Wednesday, January 02, 2013

Notes on the Aorist Participle (Luke 10:18)

Here is a response that I made some years ago to a question about Luke 10:18.

Okay [Mike], here we go.

As I mentioned last night, the information you requested is actually on page 67 of Goodwin's syntax and can be found in section 146 under aorist participles.

Goodwin writes:

"The Aorist Participle used as an integral part of the object of a verb of perception represents the action which it denotes as a simple event without defining its time. The action may be one which is directly perceived and hence coincident in time with that of the principal verb, or it may be one which is ascertained or learned, and hence antecedent to the action of the principal verb. In the latter case it takes the place of a clause of indirect discourse having its verb in the Aorist Indicative.

Acts 9:12; KAI EIDEN ANDRA . . . ANANIAN ONOMATI EISELQONTA KAI ETIQENTA AUTWi XEIRAS, and he has seen a man named Ananias come in and lay hands upon him. See also Luke 10:18; Acts 10:3; 11:3; 26:13; 2 Pet. 1:18.

Luke 4:23; hOSA HKOUSAMEN GENOMENA, whatever things we have heard to have been done."

That is what Goodwin says verbatim.

Looking at the NWT rendering, "I began to behold Satan already fallen like lightning from heaven," it seems that the NWT construes EQEWROUN (1st singular imperfect indicative active) as having ingressive (inceptive) force. This strategy is fine in light of what K.L. McKay writes in A Syntax of the Verb in NT Greek (pages 29-30):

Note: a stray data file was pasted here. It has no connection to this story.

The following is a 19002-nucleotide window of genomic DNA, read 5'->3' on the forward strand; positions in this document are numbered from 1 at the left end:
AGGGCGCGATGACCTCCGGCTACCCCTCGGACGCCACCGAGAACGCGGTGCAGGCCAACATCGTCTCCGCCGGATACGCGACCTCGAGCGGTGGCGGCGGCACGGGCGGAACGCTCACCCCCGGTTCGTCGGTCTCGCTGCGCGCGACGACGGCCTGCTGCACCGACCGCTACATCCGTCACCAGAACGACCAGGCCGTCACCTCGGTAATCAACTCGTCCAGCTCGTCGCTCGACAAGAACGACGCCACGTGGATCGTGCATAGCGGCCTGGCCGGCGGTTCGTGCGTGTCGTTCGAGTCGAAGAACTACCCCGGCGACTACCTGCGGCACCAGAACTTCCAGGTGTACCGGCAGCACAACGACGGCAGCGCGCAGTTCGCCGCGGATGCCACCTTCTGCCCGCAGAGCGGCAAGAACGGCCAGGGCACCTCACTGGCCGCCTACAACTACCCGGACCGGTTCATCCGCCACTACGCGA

"The imperfective aspect presents an activity as going on, in process, without reference to its completion. This may consist of a single activity in process at the time of reference, or a series of repetitions of an action, whether consecutively by one agent or distributively by a number of agents, regarded as parts of a wider whole activity. According to its context an activity in process may imply a notion of attempting, continuing, setting about, beginning or the like, and a variety of English translations may be needed to represent one Greek form."

See Mt 5:2.

As for the "already fallen" rendering of PESONTA, it appears that the NWT simply construes the aorist participle as denoting antecedent action (i.e., Jesus began to see an event that had already occurred [began to occur] before he started to perceive it) by using the English past participle "fallen" coupled with the adverbial "already."

I must admit that after reading Stanley Porter's works and consulting Buist Fanning, my understanding of aorist participles has shifted somewhat. If you care to read Porter's dense monograph on aspect, see Verbal Aspect in the Greek of the NT, With Reference to Tense and Mood (New York: Peter Lang, 1989). Frankly I think he provides one of the most "scientific" accounts of aorist participles. Having said the foregoing, I believe the NWT rendering is not problematic from a translational standpoint.

As an update to this old post, I must point out that Porter has been thoroughly criticized by Chrys Caragounis. The latter scholar argues (somewhat convincingly) that Porter has misrepresented how Greeks understand tense and aspect.

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